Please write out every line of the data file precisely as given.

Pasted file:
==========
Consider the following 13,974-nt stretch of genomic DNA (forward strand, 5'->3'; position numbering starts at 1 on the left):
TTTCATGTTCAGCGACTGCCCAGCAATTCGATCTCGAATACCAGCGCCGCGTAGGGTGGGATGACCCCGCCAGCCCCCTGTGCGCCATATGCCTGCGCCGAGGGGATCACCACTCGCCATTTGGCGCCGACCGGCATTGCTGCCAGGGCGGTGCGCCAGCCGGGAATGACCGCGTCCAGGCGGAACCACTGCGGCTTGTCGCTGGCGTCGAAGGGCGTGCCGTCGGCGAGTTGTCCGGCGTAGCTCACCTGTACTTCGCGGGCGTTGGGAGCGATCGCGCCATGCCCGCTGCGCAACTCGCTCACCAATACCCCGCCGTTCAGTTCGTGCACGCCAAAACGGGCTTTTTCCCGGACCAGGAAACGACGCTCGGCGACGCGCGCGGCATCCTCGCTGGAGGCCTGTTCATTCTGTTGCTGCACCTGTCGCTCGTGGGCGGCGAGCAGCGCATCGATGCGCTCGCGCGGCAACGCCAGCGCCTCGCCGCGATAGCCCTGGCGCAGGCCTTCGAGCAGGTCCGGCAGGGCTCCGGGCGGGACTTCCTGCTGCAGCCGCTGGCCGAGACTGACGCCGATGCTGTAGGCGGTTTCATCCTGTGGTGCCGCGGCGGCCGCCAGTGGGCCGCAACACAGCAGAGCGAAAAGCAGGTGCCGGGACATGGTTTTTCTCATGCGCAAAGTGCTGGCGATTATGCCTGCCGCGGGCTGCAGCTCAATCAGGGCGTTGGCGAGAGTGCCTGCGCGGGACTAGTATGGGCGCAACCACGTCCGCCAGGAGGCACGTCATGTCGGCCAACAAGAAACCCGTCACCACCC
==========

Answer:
Consider the following 13,974-nt stretch of genomic DNA (forward strand, 5'->3'; position numbering starts at 1 on the left):
TTTCATGTTCAGCGACTGCCCAGCAATTCGATCTCGAATACCAGCGCCGCGTAGGGTGGGATGACCCCGCCAGCCCCCTGTGCGCCATATGCCTGCGCCGAGGGGATCACCACTCGCCATTTGGCGCCGACCGGCATTGCTGCCAGGGCGGTGCGCCAGCCGGGAATGACCGCGTCCAGGCGGAACCACTGCGGCTTGTCGCTGGCGTCGAAGGGCGTGCCGTCGGCGAGTTGTCCGGCGTAGCTCACCTGTACTTCGCGGGCGTTGGGAGCGATCGCGCCATGCCCGCTGCGCAACTCGCTCACCAATACCCCGCCGTTCAGTTCGTGCACGCCAAAACGGGCTTTTTCCCGGACCAGGAAACGACGCTCGGCGACGCGCGCGGCATCCTCGCTGGAGGCCTGTTCATTCTGTTGCTGCACCTGTCGCTCGTGGGCGGCGAGCAGCGCATCGATGCGCTCGCGCGGCAACGCCAGCGCCTCGCCGCGATAGCCCTGGCGCAGGCCTTCGAGCAGGTCCGGCAGGGCTCCGGGCGGGACTTCCTGCTGCAGCCGCTGGCCGAGACTGACGCCGATGCTGTAGGCGGTTTCATCCTGTGGTGCCGCGGCGGCCGCCAGTGGGCCGCAACACAGCAGAGCGAAAAGCAGGTGCCGGGACATGGTTTTTCTCATGCGCAAAGTGCTGGCGATTATGCCTGCCGCGGGCTGCAGCTCAATCAGGGCGTTGGCGAGAGTGCCTGCGCGGGACTAGTATGGGCGCAACCACGTCCGCCAGGAGGCACGTCATGTCGGCCAACAAGAAACCCGTCACCACCC